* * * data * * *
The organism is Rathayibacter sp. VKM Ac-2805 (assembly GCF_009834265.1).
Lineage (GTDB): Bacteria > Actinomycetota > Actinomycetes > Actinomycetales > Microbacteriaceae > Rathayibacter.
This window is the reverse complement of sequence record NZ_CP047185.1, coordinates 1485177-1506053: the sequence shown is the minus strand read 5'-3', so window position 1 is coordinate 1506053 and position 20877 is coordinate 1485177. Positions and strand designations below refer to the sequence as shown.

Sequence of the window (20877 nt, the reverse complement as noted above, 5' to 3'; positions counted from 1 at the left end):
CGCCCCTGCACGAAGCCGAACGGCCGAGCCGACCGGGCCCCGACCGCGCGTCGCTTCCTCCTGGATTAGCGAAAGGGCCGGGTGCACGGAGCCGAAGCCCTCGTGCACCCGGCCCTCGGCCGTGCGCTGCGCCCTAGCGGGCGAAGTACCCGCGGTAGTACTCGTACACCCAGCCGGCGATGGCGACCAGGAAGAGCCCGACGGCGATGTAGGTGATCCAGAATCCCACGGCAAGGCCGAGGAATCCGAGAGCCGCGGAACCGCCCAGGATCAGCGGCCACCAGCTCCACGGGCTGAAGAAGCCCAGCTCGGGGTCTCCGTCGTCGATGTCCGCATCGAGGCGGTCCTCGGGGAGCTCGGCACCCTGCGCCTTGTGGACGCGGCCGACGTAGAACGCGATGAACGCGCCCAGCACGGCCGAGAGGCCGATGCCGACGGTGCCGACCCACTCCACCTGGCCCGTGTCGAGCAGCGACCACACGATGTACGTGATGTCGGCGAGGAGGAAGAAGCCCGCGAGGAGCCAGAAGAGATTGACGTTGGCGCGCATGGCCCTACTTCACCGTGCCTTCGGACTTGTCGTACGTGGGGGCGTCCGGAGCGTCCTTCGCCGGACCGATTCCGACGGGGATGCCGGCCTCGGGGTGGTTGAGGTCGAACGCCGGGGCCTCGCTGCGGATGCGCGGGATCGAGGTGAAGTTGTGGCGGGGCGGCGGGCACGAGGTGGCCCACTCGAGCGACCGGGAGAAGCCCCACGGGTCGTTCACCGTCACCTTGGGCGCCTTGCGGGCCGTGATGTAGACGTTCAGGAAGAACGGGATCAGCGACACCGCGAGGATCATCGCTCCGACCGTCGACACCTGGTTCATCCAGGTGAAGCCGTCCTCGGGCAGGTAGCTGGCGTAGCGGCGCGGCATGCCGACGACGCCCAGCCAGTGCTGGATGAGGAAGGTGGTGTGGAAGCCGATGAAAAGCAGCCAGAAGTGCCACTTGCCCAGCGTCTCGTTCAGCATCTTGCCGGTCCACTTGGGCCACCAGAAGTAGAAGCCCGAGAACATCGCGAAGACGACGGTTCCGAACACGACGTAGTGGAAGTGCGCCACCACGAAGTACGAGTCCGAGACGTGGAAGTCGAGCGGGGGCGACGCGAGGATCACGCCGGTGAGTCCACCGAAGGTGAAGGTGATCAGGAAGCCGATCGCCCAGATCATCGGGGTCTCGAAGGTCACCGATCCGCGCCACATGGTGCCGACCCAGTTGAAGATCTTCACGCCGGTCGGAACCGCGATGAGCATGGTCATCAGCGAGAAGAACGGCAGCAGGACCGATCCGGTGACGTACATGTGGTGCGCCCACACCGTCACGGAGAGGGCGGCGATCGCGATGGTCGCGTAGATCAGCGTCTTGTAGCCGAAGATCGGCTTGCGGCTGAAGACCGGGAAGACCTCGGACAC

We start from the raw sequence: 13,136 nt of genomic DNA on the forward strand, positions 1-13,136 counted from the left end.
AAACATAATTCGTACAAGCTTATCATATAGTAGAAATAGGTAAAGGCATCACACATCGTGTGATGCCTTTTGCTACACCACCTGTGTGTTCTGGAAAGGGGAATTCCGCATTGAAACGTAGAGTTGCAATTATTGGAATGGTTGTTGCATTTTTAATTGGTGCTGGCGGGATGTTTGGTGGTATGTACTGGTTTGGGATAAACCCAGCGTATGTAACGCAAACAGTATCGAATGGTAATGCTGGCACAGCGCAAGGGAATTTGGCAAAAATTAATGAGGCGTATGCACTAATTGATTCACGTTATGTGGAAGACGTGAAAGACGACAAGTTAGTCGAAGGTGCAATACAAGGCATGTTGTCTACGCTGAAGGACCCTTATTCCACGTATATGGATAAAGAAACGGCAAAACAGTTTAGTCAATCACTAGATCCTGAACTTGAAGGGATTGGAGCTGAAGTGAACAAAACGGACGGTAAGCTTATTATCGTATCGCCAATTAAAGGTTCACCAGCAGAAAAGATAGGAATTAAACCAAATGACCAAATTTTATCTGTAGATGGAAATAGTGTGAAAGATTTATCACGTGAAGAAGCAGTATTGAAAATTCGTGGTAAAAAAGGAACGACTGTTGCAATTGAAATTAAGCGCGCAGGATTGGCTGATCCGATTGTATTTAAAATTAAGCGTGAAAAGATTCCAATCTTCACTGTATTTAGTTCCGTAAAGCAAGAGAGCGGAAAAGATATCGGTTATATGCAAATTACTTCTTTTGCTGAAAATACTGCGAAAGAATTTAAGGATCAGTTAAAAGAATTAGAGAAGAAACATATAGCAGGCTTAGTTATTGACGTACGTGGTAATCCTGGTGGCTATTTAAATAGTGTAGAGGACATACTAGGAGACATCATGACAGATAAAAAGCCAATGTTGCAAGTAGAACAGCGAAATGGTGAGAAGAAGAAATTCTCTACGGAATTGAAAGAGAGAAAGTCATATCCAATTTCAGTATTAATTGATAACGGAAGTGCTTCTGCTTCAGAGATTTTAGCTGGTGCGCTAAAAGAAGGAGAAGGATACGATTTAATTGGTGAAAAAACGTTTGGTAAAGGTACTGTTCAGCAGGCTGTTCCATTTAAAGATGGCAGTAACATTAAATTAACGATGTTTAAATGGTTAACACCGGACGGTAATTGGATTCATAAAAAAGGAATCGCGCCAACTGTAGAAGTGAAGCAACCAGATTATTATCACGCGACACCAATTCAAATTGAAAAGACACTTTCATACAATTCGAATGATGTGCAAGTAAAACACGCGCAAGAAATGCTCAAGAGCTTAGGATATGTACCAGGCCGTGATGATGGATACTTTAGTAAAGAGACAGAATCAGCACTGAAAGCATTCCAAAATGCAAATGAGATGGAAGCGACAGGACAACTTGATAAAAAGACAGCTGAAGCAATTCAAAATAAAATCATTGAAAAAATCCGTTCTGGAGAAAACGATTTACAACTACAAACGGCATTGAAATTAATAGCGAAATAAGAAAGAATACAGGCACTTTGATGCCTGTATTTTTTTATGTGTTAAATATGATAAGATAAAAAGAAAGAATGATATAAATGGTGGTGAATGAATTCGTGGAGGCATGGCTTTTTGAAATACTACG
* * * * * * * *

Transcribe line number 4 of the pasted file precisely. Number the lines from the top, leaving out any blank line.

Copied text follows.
Sequence of the window (20877 nt, the reverse complement as noted above, 5' to 3'; positions counted from 1 at the left end):